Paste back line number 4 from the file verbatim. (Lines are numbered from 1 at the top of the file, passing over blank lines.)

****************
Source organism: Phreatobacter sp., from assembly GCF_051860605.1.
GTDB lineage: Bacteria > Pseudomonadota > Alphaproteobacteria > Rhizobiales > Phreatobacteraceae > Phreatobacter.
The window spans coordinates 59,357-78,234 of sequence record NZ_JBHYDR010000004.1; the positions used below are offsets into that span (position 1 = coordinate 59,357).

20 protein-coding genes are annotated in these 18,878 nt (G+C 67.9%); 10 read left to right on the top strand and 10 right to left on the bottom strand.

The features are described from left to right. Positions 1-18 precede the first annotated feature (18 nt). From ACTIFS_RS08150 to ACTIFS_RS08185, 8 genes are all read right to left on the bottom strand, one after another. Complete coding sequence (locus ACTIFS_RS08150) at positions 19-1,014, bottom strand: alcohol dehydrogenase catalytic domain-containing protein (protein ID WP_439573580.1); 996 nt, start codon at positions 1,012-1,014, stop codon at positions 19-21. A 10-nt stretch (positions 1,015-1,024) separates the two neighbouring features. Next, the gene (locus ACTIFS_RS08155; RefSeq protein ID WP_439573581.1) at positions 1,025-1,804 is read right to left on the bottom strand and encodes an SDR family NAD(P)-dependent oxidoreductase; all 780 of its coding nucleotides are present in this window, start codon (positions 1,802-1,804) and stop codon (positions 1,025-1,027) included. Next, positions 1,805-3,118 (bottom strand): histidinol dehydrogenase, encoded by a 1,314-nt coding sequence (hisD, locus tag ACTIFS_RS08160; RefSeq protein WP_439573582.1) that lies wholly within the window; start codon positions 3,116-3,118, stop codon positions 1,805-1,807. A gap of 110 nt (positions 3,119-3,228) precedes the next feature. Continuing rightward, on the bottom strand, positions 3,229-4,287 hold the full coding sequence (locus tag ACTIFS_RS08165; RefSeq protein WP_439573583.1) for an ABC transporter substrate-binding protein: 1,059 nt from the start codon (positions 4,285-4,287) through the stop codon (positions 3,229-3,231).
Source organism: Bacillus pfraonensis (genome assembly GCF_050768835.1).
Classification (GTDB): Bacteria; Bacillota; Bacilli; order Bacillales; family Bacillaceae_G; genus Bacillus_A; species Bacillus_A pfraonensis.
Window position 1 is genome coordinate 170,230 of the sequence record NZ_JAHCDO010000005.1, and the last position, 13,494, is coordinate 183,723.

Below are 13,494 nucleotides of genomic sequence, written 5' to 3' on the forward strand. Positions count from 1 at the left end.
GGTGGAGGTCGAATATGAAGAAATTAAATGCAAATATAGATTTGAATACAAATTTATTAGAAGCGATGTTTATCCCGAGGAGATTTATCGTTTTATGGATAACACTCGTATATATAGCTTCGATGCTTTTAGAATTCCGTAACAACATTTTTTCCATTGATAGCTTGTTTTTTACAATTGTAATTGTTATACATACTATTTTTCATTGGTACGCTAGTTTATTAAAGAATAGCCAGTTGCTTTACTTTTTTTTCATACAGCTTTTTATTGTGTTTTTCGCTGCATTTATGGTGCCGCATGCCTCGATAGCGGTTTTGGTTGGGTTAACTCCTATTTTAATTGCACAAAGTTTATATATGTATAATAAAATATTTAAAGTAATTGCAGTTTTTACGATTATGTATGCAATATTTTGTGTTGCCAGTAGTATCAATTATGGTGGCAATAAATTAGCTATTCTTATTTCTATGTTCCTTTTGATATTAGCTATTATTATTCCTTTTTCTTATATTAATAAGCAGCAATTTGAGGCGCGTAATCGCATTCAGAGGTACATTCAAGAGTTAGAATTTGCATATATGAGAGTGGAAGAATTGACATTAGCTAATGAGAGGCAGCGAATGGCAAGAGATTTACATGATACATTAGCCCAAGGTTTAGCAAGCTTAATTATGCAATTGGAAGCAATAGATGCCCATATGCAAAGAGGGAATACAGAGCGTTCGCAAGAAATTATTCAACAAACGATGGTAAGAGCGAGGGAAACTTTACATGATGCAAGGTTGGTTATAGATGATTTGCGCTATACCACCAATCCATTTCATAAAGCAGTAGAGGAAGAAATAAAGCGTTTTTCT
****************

20 protein-coding genes are annotated in these 18,878 nt (G+C 67.9%); 10 read left to right on the top strand and 10 right to left on the bottom strand.